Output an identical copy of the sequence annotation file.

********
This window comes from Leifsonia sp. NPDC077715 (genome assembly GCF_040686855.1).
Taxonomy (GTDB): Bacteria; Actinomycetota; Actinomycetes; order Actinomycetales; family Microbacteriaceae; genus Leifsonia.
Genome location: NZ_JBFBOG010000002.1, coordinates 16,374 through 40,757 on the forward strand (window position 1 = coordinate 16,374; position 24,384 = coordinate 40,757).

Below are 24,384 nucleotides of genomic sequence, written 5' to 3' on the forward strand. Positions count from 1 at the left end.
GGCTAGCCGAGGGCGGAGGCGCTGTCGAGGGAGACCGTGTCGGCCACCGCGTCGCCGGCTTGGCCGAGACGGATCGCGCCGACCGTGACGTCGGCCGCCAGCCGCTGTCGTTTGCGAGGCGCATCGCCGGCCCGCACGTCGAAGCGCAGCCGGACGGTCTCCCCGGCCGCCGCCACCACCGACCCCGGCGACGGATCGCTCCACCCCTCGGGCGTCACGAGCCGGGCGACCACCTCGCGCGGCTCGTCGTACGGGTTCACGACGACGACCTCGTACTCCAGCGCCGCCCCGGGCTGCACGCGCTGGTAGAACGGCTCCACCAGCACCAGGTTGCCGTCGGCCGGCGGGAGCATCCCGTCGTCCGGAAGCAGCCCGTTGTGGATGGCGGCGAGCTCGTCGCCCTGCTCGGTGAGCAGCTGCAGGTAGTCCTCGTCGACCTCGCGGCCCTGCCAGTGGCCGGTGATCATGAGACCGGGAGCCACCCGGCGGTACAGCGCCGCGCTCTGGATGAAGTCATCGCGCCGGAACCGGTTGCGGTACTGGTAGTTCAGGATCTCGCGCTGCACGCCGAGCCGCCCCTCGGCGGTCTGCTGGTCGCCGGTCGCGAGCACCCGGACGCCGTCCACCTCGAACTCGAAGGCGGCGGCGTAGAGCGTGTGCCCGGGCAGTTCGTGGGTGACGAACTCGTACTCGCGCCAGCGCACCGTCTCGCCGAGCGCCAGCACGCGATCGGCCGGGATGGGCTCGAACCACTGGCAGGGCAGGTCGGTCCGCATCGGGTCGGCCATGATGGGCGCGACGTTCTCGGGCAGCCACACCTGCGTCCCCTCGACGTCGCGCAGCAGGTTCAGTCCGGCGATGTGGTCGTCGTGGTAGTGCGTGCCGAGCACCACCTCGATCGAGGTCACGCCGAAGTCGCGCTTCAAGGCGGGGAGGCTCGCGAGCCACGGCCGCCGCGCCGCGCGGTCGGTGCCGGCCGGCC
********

This window comes from Leifsonia sp. NPDC077715 (genome assembly GCF_040686855.1).
Taxonomy (GTDB): Bacteria; Actinomycetota; Actinomycetes; order Actinomycetales; family Microbacteriaceae; genus Leifsonia.
Genome location: NZ_JBFBOG010000002.1, coordinates 16,374 through 40,757 on the forward strand (window position 1 = coordinate 16,374; position 24,384 = coordinate 40,757).

Below are 24,384 nucleotides of genomic sequence, written 5' to 3' on the forward strand. Positions count from 1 at the left end.
GGCTAGCCGAGGGCGGAGGCGCTGTCGAGGGAGACCGTGTCGGCCACCGCGTCGCCGGCTTGGCCGAGACGGATCGCGCCGACCGTGACGTCGGCCGCCAGCCGCTGTCGTTTGCGAGGCGCATCGCCGGCCCGCACGTCGAAGCGCAGCCGGACGGTCTCCCCGGCCGCCGCCACCACCGACCCCGGCGACGGATCGCTCCACCCCTCGGGCGTCACGAGCCGGGCGACCACCTCGCGCGGCTCGTCGTACGGGTTCACGACGACGACCTCGTACTCCAGCGCCGCCCCGGGCTGCACGCGCTGGTAGAACGGCTCCACCAGCACCAGGTTGCCGTCGGCCGGCGGGAGCATCCCGTCGTCCGGAAGCAGCCCGTTGTGGATGGCGGCGAGCTCGTCGCCCTGCTCGGTGAGCAGCTGCAGGTAGTCCTCGTCGACCTCGCGGCCCTGCCAGTGGCCGGTGATCATGAGACCGGGAGCCACCCGGCGGTACAGCGCCGCGCTCTGGATGAAGTCATCGCGCCGGAACCGGTTGCGGTACTGGTAGTTCAGGATCTCGCGCTGCACGCCGAGCCGCCCCTCGGCGGTCTGCTGGTCGCCGGTCGCGAGCACCCGGACGCCGTCCACCTCGAACTCGAAGGCGGCGGCGTAGAGCGTGTGCCCGGGCAGTTCGTGGGTGACGAACTCGTACTCGCGCCAGCGCACCGTCTCGCCGAGCGCCAGCACGCGATCGGCCGGGATGGGCTCGAACCACTGGCAGGGCAGGTCGGTCCGCATCGGGTCGGCCATGATGGGCGCGACGTTCTCGGGCAGCCACACCTGCGTCCCCTCGACGTCGCGCAGCAGGTTCAGTCCGGCGATGTGGTCGTCGTGGTAGTGCGTGCCGAGCACCACCTCGATCGAGGTCACGCCGAAGTCGCGCTTCAAGGCGGGGAGGCTCGCGAGCCACGGCCGCCGCGCCGCGCGGTCGGTGCCGGCCGGCC